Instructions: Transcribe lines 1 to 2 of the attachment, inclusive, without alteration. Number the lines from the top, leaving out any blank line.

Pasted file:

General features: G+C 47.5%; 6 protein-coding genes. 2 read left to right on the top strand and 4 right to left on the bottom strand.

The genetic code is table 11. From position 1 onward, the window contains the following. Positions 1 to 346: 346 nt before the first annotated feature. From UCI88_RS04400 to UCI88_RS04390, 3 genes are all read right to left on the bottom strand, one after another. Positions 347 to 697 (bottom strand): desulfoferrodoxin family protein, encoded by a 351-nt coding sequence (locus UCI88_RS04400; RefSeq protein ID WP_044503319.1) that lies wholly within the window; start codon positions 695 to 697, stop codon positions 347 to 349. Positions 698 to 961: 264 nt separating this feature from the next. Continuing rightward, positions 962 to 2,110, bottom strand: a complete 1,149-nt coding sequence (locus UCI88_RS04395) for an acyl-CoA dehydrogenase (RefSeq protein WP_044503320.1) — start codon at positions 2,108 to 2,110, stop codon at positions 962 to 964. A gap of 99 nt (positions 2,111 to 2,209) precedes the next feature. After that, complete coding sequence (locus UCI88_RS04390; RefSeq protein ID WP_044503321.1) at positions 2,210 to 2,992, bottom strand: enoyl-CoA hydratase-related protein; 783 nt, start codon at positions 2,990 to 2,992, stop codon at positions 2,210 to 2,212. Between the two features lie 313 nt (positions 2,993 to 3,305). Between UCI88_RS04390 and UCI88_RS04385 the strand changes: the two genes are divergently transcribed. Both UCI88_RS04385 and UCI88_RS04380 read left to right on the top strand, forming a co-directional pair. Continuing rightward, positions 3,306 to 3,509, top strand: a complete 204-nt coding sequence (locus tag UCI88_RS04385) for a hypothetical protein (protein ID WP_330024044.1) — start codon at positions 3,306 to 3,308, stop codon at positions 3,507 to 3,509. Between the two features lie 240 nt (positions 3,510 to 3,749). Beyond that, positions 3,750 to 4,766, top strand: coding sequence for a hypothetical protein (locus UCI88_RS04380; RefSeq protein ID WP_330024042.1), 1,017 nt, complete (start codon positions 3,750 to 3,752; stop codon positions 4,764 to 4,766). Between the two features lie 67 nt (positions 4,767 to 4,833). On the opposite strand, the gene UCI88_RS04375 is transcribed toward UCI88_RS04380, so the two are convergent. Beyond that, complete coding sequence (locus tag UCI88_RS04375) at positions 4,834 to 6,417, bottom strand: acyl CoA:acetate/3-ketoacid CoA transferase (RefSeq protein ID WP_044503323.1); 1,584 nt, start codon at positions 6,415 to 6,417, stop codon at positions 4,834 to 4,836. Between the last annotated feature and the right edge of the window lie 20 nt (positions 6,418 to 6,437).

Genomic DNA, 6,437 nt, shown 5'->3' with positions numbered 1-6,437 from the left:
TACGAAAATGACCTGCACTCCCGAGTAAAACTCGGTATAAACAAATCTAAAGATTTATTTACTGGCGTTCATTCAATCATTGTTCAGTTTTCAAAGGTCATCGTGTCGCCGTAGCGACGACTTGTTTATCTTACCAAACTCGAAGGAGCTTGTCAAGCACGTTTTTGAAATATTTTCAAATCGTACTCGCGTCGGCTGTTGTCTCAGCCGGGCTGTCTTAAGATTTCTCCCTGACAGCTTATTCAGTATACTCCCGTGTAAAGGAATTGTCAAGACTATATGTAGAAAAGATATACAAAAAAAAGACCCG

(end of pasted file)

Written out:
General features: G+C 47.5%; 6 protein-coding genes. 2 read left to right on the top strand and 4 right to left on the bottom strand.

The genetic code is table 11. From position 1 onward, the window contains the following. Positions 1 to 346: 346 nt before the first annotated feature. From UCI88_RS04400 to UCI88_RS04390, 3 genes are all read right to left on the bottom strand, one after another. Positions 347 to 697 (bottom strand): desulfoferrodoxin family protein, encoded by a 351-nt coding sequence (locus UCI88_RS04400; RefSeq protein ID WP_044503319.1) that lies wholly within the window; start codon positions 695 to 697, stop codon positions 347 to 349. Positions 698 to 961: 264 nt separating this feature from the next. Continuing rightward, positions 962 to 2,110, bottom strand: a complete 1,149-nt coding sequence (locus UCI88_RS04395) for an acyl-CoA dehydrogenase (RefSeq protein WP_044503320.1) — start codon at positions 2,108 to 2,110, stop codon at positions 962 to 964. A gap of 99 nt (positions 2,111 to 2,209) precedes the next feature. After that, complete coding sequence (locus UCI88_RS04390; RefSeq protein ID WP_044503321.1) at positions 2,210 to 2,992, bottom strand: enoyl-CoA hydratase-related protein; 783 nt, start codon at positions 2,990 to 2,992, stop codon at positions 2,210 to 2,212. Between the two features lie 313 nt (positions 2,993 to 3,305). Between UCI88_RS04390 and UCI88_RS04385 the strand changes: the two genes are divergently transcribed. Both UCI88_RS04385 and UCI88_RS04380 read left to right on the top strand, forming a co-directional pair. Continuing rightward, positions 3,306 to 3,509, top strand: a complete 204-nt coding sequence (locus tag UCI88_RS04385) for a hypothetical protein (protein ID WP_330024044.1) — start codon at positions 3,306 to 3,308, stop codon at positions 3,507 to 3,509. Between the two features lie 240 nt (positions 3,510 to 3,749). Beyond that, positions 3,750 to 4,766, top strand: coding sequence for a hypothetical protein (locus UCI88_RS04380; RefSeq protein ID WP_330024042.1), 1,017 nt, complete (start codon positions 3,750 to 3,752; stop codon positions 4,764 to 4,766). Between the two features lie 67 nt (positions 4,767 to 4,833). On the opposite strand, the gene UCI88_RS04375 is transcribed toward UCI88_RS04380, so the two are convergent. Beyond that, complete coding sequence (locus tag UCI88_RS04375) at positions 4,834 to 6,417, bottom strand: acyl CoA:acetate/3-ketoacid CoA transferase (RefSeq protein ID WP_044503323.1); 1,584 nt, start codon at positions 6,415 to 6,417, stop codon at positions 4,834 to 4,836. Between the last annotated feature and the right edge of the window lie 20 nt (positions 6,418 to 6,437).